Cited by 1 | Viewed by 576
Abstract
Surgical site infections (SSIs), i.e., surgery-related infections that occur within 30 days after surgery without an implant and within one year if an implant is placed, complicate surgical procedures in up to 10% of cases, but an underestimation of the data is possible [...] Read more.
Surgical site infections (SSIs), i.e., surgery-related infections that occur within 30 days after surgery without an implant and within one year if an implant is placed, complicate surgical procedures in up to 10% of cases, but an underestimation of the data is possible since about 50% of SSIs occur after the hospital discharge. Gastrointestinal surgical procedures are among the surgical procedures with the highest risk of SSIs, especially when colon surgery is considered. Data that were collected from children seem to indicate that the risk of SSIs can be higher than in adults. This consensus document describes the use of preoperative antibiotic prophylaxis in neonates and children that are undergoing abdominal surgery and has the purpose of providing guidance to healthcare professionals who take care of children to avoid unnecessary and dangerous use of antibiotics in these patients. The following surgical procedures were analyzed: (1) gastrointestinal endoscopy; (2) abdominal surgery with a laparoscopic or laparotomy approach; (3) small bowel surgery; (4) appendectomy; (5) abdominal wall defect correction interventions; (6) ileo-colic perforation; (7) colorectal procedures; (8) biliary tract procedures; and (9) surgery on the liver or pancreas. Thanks to the multidisciplinary contribution of experts belonging to the most important Italian scientific societies that take care of neonates and children, this document presents an invaluable reference tool for perioperative antibiotic prophylaxis in the paediatric and neonatal populations. Full article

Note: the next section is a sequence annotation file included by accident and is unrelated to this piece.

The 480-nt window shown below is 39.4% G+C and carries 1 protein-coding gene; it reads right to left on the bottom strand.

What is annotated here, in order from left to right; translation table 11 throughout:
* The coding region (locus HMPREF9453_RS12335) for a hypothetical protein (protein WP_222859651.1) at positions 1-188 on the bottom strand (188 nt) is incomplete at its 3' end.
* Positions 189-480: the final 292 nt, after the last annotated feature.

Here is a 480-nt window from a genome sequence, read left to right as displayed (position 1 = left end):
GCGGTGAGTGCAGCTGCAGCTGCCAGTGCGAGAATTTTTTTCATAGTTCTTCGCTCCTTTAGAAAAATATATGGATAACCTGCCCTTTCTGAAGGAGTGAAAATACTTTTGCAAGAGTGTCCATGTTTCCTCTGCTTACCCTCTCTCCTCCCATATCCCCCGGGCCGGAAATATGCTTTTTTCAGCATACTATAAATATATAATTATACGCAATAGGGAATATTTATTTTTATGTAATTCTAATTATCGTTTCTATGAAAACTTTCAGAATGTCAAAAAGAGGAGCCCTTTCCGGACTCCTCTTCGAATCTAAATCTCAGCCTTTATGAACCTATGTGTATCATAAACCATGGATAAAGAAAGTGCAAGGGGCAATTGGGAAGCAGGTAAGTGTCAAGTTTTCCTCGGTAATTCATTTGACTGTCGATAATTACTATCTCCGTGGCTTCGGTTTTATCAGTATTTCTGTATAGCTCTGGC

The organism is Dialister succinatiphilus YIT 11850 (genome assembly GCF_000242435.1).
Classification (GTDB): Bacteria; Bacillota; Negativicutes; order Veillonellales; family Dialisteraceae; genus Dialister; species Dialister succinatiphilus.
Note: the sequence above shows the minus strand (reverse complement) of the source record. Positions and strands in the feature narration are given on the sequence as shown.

(This article belongs to the Special Issue Antimicrobial Use in Pediatrics)
Review
Perspective, Opportunities and Challenges in Using Fennel (Foeniculum vulgare) in Poultry Health and Production as an Eco-Friendly Alternative to Antibiotics: A Review
Antibiotics 2022, 11(2), 278; https://doi.org/10.3390/antibiotics11020278 - 20 Feb 2022
Cited by 1 | Viewed by 720
Abstract
Following the European Union’s restriction on antibiotic growth promoters, research on enhancing gut health has been accelerated. As the poultry industry is facing issues that were previously managed by antimicrobial growth promoters, the hunt for the best remedies continues to find suitable alternatives. [...] Read more.